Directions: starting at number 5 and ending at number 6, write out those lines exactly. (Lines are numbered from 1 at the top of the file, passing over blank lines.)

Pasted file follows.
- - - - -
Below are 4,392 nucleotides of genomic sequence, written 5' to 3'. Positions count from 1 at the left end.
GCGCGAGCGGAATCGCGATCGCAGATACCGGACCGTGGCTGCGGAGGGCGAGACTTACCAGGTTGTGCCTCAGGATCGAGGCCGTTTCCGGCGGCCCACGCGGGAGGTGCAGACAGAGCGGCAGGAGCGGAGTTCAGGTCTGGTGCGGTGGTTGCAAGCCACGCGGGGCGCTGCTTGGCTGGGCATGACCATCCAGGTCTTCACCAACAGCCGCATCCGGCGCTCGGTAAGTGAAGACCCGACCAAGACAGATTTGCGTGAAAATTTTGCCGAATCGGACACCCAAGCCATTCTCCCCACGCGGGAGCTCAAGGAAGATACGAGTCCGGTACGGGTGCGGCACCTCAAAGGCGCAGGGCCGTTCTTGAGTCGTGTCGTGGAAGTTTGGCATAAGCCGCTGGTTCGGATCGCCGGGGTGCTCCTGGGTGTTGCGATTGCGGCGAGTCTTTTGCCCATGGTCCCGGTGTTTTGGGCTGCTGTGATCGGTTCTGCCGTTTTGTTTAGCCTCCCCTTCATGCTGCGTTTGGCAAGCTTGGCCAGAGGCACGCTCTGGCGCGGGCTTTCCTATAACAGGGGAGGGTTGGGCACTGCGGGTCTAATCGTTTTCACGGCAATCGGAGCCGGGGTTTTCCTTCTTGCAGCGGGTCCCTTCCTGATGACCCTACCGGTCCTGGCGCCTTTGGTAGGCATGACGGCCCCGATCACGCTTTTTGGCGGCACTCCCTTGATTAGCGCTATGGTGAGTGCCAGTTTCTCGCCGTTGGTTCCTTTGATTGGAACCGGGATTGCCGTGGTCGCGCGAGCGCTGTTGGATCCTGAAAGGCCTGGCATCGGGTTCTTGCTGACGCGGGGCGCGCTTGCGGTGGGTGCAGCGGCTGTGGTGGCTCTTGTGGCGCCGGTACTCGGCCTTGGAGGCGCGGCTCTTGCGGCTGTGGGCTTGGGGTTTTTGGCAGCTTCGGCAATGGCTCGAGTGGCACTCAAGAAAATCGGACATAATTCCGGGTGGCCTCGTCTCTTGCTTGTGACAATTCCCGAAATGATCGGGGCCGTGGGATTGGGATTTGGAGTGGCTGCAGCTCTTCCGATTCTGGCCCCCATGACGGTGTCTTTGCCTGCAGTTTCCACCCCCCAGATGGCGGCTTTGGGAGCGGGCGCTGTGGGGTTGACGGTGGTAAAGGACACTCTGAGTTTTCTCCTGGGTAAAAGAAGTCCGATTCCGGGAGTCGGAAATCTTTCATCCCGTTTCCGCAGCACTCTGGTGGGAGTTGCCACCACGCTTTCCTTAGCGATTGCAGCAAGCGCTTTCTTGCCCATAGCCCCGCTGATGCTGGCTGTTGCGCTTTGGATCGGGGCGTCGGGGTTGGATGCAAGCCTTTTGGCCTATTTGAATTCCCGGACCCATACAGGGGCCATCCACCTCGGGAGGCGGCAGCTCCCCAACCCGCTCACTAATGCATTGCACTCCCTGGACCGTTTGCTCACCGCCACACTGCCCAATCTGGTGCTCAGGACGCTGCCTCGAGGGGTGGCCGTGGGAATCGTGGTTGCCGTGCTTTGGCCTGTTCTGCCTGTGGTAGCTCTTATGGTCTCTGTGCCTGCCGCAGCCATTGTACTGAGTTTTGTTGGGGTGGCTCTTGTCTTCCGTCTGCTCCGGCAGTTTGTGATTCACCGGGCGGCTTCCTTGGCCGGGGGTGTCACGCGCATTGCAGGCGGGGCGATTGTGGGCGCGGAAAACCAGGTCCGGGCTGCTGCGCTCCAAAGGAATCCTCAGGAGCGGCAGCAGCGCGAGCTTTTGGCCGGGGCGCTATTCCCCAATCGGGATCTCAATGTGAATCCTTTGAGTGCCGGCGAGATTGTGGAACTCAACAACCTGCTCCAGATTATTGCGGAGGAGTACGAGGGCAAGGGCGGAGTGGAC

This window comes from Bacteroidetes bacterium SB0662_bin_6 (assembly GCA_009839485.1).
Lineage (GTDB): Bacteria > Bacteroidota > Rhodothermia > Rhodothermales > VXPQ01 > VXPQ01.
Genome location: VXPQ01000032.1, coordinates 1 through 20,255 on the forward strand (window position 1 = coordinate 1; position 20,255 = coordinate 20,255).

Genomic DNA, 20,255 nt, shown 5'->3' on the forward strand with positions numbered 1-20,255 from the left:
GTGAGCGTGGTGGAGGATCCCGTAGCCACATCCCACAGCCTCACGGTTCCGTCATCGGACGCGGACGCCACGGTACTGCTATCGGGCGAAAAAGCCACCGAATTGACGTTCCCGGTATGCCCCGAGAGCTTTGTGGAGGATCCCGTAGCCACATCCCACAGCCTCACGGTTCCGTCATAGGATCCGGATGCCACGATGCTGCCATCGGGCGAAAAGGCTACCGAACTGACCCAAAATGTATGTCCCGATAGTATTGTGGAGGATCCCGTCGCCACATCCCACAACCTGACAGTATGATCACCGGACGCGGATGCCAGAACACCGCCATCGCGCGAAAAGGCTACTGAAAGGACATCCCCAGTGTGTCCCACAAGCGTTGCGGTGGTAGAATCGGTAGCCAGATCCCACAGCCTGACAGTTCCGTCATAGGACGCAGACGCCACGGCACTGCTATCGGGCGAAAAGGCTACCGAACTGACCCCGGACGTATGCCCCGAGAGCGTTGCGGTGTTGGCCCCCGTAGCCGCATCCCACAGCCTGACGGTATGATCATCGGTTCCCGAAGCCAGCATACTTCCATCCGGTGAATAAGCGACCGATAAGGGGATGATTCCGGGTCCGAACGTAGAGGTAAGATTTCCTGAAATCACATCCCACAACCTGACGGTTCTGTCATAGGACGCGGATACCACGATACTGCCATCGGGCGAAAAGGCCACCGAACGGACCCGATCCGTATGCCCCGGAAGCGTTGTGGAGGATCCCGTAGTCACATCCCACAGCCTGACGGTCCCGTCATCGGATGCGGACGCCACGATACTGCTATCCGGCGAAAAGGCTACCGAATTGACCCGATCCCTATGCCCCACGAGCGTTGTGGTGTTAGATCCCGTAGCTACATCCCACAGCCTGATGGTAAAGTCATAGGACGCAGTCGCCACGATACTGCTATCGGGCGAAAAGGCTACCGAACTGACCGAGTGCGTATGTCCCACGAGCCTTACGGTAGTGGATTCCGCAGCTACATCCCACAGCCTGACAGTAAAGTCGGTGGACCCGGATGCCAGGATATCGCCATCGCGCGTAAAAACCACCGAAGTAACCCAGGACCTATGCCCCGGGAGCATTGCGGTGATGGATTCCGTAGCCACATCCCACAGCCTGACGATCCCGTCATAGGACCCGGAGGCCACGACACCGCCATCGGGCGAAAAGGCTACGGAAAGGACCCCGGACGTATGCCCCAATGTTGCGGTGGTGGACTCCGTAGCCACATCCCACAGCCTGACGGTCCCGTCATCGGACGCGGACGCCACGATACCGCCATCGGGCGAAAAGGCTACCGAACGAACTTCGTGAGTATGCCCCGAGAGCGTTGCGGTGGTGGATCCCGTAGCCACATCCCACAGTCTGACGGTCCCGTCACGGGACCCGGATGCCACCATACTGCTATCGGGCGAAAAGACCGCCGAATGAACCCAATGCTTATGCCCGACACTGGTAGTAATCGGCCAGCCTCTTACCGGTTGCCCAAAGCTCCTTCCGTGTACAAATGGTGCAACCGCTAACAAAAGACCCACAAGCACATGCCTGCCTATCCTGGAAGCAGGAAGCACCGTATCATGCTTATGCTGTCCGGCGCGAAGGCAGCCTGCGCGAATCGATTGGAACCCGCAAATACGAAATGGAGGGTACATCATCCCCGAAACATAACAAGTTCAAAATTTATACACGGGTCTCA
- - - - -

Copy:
Genome location: VXPQ01000032.1, coordinates 1 through 20,255 on the forward strand (window position 1 = coordinate 1; position 20,255 = coordinate 20,255).

Genomic DNA, 20,255 nt, shown 5'->3' on the forward strand with positions numbered 1-20,255 from the left: